Since early 2012, when Abdrabbu Mansour al-Hadi was elected in Saleh’s place, security has improved, as has the economy, which shrank 10.5 per cent in 2011. In June 2012, the military – now increasingly under Al-Hadi’s control – pushed AQAP affiliate, Ansar al-Sharia, out of the southern province of Abyan. In January 2013, a fresh campaign was launched against militants in the central district of Al-Baydah.
The Washington-headquartered IMF predicts the economy will grow by 4.4 per cent in 2013; an encouraging, if not astonishing, figure.
But investors and contractors say that even before protesters took to the streets demanding the resignation of Saleh, most major real estate developments had ground to a halt. CCC stopped work on Al-Rayyan Hills in 2010 after a dispute between the government and Qatari Diar. FDI into Yemen declined consistently after peaking at $1.5bn in 2008, falling to $129.2m in 2009 and $55.7m in 2010, according to the IMF. In 2011, it effectively dropped to zero.
“Even before the revolution, it was becoming harder and harder to get things done,” says a Yemeni businessman, who blames increasing levels of corruption, economic mismanagement and a lack of credit for the collapse in capital inflows. According to the Washington-headquartered World Bank, Yemen ranked 133 out of 183 countries assessed in 2012 for protecting investors, 159 for getting credit and 99 for overall ease of doing business.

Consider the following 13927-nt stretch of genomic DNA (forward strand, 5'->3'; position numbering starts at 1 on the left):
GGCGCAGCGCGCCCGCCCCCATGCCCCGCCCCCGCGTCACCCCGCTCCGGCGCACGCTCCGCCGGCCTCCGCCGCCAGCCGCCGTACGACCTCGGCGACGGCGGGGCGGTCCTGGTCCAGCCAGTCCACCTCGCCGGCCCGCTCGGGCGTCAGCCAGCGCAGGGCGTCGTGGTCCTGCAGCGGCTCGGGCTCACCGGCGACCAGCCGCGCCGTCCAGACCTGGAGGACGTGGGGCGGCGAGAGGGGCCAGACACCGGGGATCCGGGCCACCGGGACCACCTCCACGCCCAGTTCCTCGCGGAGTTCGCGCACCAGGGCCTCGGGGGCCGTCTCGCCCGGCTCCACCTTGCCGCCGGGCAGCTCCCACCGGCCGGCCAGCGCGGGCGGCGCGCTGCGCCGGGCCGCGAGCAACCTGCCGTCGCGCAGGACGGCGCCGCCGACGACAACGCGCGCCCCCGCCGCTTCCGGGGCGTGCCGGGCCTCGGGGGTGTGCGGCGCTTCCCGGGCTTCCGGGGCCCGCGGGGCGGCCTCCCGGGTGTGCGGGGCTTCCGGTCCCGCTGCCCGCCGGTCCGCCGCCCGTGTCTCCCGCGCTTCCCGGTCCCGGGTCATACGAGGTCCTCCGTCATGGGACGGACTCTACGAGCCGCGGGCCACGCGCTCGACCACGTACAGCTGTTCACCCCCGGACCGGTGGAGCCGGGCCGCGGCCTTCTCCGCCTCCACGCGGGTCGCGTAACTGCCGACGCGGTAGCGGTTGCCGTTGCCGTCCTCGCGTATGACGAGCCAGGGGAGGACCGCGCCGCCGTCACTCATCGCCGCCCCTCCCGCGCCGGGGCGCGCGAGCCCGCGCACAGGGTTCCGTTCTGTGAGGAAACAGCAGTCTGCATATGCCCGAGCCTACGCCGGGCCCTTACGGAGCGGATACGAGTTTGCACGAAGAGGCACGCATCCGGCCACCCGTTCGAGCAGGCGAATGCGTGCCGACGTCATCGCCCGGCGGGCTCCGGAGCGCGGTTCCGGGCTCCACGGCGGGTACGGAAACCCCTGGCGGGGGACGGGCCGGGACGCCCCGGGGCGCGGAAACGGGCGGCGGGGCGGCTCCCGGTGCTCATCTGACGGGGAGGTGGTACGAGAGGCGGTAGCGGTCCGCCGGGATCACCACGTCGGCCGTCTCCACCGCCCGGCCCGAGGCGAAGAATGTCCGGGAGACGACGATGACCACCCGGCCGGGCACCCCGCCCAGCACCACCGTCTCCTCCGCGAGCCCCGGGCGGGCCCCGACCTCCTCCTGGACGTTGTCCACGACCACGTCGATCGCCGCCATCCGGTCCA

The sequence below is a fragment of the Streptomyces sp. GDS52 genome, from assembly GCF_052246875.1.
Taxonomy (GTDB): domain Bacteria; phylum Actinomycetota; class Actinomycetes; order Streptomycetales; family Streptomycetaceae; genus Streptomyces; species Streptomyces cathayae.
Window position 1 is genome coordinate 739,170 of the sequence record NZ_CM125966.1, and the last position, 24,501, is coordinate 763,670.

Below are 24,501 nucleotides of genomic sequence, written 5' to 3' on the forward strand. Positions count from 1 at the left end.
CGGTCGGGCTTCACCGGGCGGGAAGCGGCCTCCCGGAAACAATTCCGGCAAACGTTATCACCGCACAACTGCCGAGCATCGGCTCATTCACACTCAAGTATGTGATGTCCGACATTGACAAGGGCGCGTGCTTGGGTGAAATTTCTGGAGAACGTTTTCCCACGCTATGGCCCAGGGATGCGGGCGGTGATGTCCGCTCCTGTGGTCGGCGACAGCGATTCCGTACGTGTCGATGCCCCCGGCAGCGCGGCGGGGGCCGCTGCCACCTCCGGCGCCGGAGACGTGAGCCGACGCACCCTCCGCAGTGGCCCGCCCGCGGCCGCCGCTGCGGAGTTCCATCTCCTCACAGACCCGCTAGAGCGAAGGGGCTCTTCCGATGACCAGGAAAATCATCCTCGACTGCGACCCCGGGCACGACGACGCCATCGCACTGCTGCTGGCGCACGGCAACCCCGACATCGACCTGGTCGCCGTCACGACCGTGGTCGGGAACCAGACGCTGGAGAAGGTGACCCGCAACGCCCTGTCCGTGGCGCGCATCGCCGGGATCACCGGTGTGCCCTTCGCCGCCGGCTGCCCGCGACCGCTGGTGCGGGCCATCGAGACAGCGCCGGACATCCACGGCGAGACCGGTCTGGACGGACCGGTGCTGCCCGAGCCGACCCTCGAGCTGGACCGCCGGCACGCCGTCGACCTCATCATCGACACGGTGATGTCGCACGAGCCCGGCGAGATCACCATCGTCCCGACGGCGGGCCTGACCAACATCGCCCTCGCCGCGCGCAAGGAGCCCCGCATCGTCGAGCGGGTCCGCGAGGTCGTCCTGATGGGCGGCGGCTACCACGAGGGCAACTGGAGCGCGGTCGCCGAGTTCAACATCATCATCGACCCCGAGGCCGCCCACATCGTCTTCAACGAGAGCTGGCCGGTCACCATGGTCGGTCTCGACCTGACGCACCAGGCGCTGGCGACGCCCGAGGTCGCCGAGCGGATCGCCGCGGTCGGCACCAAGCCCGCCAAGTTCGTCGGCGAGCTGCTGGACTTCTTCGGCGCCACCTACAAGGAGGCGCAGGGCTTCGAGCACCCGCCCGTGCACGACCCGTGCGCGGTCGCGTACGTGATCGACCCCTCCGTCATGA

Although the transitional government, led by Mohammed Basindawa since November 2011, is seen as an improvement on its predecessor, investment is unlikely to flood into the country any time soon. Local and foreign private investors with interests in Yemen say they do not plan to spend any more money there during the two-year political transition process, due to end in February 2014. They remain cautious.
“We would like to invest in Yemen. But until there is political stability and the security situation improves, it will be hard to justify investing in Yemen,” says a senior official at a big Yemeni-Saudi company. “We would like to see the country thrive, but we need to see a return on investment.”
|Yemen major projects on hold|
|Project owner||Project||Estimated Investment ($m)||Location|
|The Yemen Qatar Company for Investment and Property Development||Al-Rayyan Hills||600||Sanaa|
|Sanaa Development||Sanaa East & Sanaa Terraces||400||Sanaa|
|EMKE Group||Sanaa City Mall||200||Sanaa|
|Shibam Holding||Jenan Aden||200+||Aden|
|Shibam Holding||Fardous Aden||200||Aden|